• Dieci piccoli indiani – I’ve definitely read this one before—in English! I picked this up when I was in Italy to try to improve my Italian, but never read more than a couple of chapters. With my renewed interest in reading in other languages, it’s time to finally read this. (Although ironically, I should point out I’ll be reading a translation, rather than avoiding one!)
  • P.D. James – The only James novel I’ve read was Children of Men. I think it’s time for her mysteries.
  • A number of the books here I’ve heard of, not as novels, but for their movie adaptations. (I’m pretty sure I watched The Big Sleep on the plane back from Italy.) It’s time to read these classics—I’m particularly looking forward to this group.
  • Brighton Rock – I saw the trailer for the new movie of this recently. Intrigued enough to try the book.
  • Collins – I love Wilkie Collins! I’m not sure why I’ve put off The Woman in White so long; it’s been on my shelf more than ten years. The Moonstone will be a re-read, and after chancing across The Haunted Hotel, I knew I had to read it: I’m a sucker for novels set in Italy (this one is set in Venice).
  • Mankell – I’ve seen the BBC/PBS adaptations of the Wallander novels, but was otherwise not familiar with them. After Richard’s review of this first book, I’m ready to try it.

*In researching titles for the list, I discovered that at least one scholar considers Mademoiselle de Scudéri by E.T.A. Hoffman the first published detective story.

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8 thoughts on “New Book, New List

  1. Great list, and congrats on holding strong! I’ve never in my life read a mystery. I seem to be prejudiced against them. Hopefully, Doyle will change my perspective. 🙂

    1. And I’ve read so many mysteries I can’t imagine not reading them! There is a great variety in the sort and quality of mysteries. Some are very well-written, some are not, some are easy to solve, some not, some describe violence graphically, some are quaint cozies, most fall somewhere between–you get the picture. I’m not sure what I’ll find with all of the books on the list, but since so many have such a long-standing reputation, I’m hoping for good things. I’m certainly enjoying Doyle so far–hopefully you will also!

  2. I usually don’t like mysteries because for some reason I equate them with scary. I don’t do scary.

    That being said, I read all of the Holmes stuff in 2010 and loved all of it. It definitely showed me that just because something is a mystery doesn’t mean that it will terrify me (I’m a big ol’ chicken). And I just finished The Woman in White and loved it, so I will definitely be making a point of reading more detective fiction in the future. Your list is great and gave me some names I haven’t heard of before!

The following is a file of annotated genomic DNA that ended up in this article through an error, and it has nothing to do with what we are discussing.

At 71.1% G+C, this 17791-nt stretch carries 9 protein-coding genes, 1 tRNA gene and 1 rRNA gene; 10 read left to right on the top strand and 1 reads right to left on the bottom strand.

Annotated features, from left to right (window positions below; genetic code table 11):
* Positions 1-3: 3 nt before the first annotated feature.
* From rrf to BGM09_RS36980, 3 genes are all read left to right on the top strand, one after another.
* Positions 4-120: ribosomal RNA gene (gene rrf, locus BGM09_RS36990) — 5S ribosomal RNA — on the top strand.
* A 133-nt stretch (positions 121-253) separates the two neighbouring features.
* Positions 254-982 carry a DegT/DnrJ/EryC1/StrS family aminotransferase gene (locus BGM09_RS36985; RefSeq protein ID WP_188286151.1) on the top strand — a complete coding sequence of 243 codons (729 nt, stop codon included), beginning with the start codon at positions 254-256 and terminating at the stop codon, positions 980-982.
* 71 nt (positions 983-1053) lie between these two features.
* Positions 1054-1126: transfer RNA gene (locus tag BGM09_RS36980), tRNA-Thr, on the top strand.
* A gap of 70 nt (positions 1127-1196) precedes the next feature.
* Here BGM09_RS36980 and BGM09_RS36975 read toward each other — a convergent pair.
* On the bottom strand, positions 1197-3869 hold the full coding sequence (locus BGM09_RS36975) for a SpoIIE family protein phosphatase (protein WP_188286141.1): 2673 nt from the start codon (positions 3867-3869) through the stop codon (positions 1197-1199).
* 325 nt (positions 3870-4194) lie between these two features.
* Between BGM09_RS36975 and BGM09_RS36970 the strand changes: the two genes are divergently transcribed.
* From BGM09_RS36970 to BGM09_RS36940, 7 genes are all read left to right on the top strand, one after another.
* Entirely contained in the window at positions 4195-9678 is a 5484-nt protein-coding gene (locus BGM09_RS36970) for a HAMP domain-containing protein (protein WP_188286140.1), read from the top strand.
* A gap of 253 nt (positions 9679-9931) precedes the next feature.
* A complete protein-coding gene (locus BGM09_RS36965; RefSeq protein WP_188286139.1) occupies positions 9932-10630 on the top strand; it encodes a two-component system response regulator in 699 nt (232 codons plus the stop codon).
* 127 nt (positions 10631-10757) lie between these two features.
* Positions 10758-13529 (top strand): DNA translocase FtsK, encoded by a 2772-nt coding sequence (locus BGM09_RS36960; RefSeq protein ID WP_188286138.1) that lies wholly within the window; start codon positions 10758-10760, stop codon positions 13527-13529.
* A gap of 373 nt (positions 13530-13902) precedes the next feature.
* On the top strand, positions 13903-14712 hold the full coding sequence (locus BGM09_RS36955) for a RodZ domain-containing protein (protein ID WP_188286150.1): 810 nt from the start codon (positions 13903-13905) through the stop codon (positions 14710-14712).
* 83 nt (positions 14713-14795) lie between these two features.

1. I suppose I think of scary more as belonging to “thrillers” than “mysteries,” but I guess there is some overlap. Many of the mysteries I’ve read in the past are not scary, but I can’t vouch for everything on the list. Although I don’t generally classify Christie’s works as scary, if you really don’t like scary, I’d recommend staying away from And Then There Were None, as it borders more on horror than mystery (at least in my opinion).

      I hadn’t heard of all the names in the list before I started researching for it, either, but I couldn’t stop myself from adding many of the authors from the “Golden Age.” And I can’t wait to have time to read The Woman in White–I nearly signed up for your read-along, but knew I wouldn’t have time to get to it. Sigh. It’s even sitting so nicely on my shelf, just waiting…

  3. I think you’ll have a lot of fun with that list, Amanda, although I read some of those titles so long ago I only have hazy memories of them now. Do try and make time for The Woman in White, though, as it’s good cheesy fun with one of the most memorable villains (Count Fosco) you’ll find this side of Dr. Moriarty!

    1. The goal was for this to be a fun list! I’d really like to get to The Woman in White this year, hopefully. I’ve had it far too long not to. I have the same hazy memory problems when it comes to the Christie’s, so I may have read one or two of the ones I’ve had listed. It’s been so long since I’ve read any of hers, that I’d like to include at least a couple for comparison to other detective novels of her era, but they may not ultimately end up being the ones I have listed.

  4. I hear wonderful things about The Spy Who Came In From The Cold, but I’ve yet to read it. I have read P.D. James’ Cover Her Face, which was good, as was The Woman In White. I also love Robert B. Parker’s novels, but they’re somewhat ‘light’ if you want something terribly literary. I’m just finishing an amazing, scary mystery called The Devil’s Star which I’ll review February 10th for TLC Book Tours. It’s great.

    1. Hmm…I’m 90% sure I’ve read The Spy Who Came in From the Cold, but I’ll have to check my list. I know my brother has read several le Carré novels and thoroughly enjoyed them. I’m really looking forward the The Woman in White, so that’s probably going to get read this year (I hope!). I look forward to your review of The Devil’s Star–I’d not heard of it, but always like to hear about good new books.